Pen registers are used by the government to record the phone numbers that you call, while trap & trace devices record the numbers that call you. The Supreme Court decided in 1979, in the case of Smith v. Maryland, that because you knowingly expose phone numbers to the phone company when you dial them (you are voluntarily handing over the number so the phone company will connect you, and you know that the numbers you call may be monitored for billing purposes), the Fourth Amendment doesn’t protect the privacy of those numbers against pen/trap surveillance by the government. The contents of your telephone conversation are protected, but not the dialing information (Surveillance First Defense, n.d.). Luckily, Congress decided to give us a little more privacy than the Supreme Court did — but not much more — by passing the Pen Register Statute to regulate the use of “pen/trap” devices.
Under that statute, the police do have to go to court for permission to conduct a pen/trap tap and get your dialing information, but the standard for getting a pen/trap order is much lower than the probable cause standard used for normal wiretaps. The police don’t even have to state any facts as part of the Electronic Communications Privacy Act of 1986 — they just need to certify to the court that they think the dialing information would be relevant to their investigation. If they do so, the judge must issue the pen/trap order (which lasts for sixty days rather than a wiretap order’s thirty days). Also, unlike normal wiretaps, the police aren’t required to report back to the court about what they intercepted, and aren’t required to notify the targets of the surveillance when it has ended (Surveillance First Defense, n.d.). Another way the federal government conscripts the private sector to threaten privacy is illustrated by the Communications Assistance for Law Enforcement Act (CALEA).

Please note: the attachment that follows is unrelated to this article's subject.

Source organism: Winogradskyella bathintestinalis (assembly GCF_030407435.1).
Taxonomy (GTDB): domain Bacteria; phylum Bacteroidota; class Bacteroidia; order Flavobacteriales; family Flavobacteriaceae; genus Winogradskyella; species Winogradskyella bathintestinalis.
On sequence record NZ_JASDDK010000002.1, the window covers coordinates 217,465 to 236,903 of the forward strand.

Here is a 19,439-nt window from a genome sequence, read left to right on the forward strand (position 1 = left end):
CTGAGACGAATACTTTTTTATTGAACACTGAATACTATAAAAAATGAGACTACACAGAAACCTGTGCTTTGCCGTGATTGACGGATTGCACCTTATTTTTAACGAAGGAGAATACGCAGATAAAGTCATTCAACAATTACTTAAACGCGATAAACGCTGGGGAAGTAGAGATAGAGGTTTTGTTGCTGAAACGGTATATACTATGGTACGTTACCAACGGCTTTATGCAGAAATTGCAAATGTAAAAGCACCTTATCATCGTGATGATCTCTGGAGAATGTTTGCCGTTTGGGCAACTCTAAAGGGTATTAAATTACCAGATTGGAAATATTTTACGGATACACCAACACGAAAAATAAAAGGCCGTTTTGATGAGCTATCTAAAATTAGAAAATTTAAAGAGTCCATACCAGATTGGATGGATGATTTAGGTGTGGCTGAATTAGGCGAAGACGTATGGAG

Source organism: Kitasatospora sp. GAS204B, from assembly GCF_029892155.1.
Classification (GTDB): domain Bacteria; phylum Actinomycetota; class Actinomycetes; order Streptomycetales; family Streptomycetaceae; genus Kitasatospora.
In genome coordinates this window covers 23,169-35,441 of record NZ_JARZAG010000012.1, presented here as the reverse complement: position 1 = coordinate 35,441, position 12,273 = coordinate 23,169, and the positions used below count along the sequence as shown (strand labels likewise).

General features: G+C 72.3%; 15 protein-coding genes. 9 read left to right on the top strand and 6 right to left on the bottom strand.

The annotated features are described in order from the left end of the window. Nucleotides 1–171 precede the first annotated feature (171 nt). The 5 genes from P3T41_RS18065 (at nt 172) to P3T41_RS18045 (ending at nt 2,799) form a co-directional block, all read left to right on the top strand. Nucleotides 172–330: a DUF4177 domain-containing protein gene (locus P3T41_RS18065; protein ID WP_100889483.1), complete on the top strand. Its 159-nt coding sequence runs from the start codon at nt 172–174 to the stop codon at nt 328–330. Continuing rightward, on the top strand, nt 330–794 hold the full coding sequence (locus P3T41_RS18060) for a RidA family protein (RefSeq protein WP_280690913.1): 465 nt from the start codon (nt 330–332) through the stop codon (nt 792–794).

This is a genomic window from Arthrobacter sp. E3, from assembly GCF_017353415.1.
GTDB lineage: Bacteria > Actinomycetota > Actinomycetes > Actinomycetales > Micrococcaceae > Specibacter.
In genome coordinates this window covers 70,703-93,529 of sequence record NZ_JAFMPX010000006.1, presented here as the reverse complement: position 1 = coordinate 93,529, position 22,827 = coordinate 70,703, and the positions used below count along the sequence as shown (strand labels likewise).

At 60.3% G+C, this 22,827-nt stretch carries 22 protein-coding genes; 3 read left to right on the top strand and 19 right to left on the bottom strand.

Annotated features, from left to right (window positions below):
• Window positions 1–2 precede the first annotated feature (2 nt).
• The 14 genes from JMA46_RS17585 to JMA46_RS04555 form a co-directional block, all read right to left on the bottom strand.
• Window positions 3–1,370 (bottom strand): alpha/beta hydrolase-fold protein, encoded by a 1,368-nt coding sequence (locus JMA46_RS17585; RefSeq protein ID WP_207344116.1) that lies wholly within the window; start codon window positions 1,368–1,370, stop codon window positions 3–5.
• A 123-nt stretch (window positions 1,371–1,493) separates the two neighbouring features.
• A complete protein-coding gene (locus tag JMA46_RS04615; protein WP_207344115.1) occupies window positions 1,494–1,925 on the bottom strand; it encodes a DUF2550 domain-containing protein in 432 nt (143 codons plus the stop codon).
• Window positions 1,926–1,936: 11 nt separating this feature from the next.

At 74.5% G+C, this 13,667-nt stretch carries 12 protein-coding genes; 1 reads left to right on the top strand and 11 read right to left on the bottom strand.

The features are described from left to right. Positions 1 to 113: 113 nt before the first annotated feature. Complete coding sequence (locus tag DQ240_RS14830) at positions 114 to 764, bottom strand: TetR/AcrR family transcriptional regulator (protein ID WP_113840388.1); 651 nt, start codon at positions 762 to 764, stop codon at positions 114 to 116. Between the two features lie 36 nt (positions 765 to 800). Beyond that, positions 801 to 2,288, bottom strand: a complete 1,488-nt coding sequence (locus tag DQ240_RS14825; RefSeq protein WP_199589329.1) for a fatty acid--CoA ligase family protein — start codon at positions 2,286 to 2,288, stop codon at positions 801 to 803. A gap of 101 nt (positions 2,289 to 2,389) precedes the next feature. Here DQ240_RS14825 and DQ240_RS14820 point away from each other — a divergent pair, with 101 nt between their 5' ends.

Passed in 1994, CALEA requires telecommunications companies to modify their equipment, making it easier for government investigators to snoop on communications (The Government Sector — Greatest Menace to Privacy By Far , 2000). In 1992, the Federal Bureau of Investigation made the original proposal for CALEA. It would have required all communications services, including computer networks, to assist in government surveillance. A consistent threat to privacy, wiretapping of suspected criminals by law enforcers can easily evolve into monitoring of the general public, which violates the Fourth Amendment privacy rights of law-abiding citizens (The Government Sector — Greatest Menace to Privacy By Far , 2000).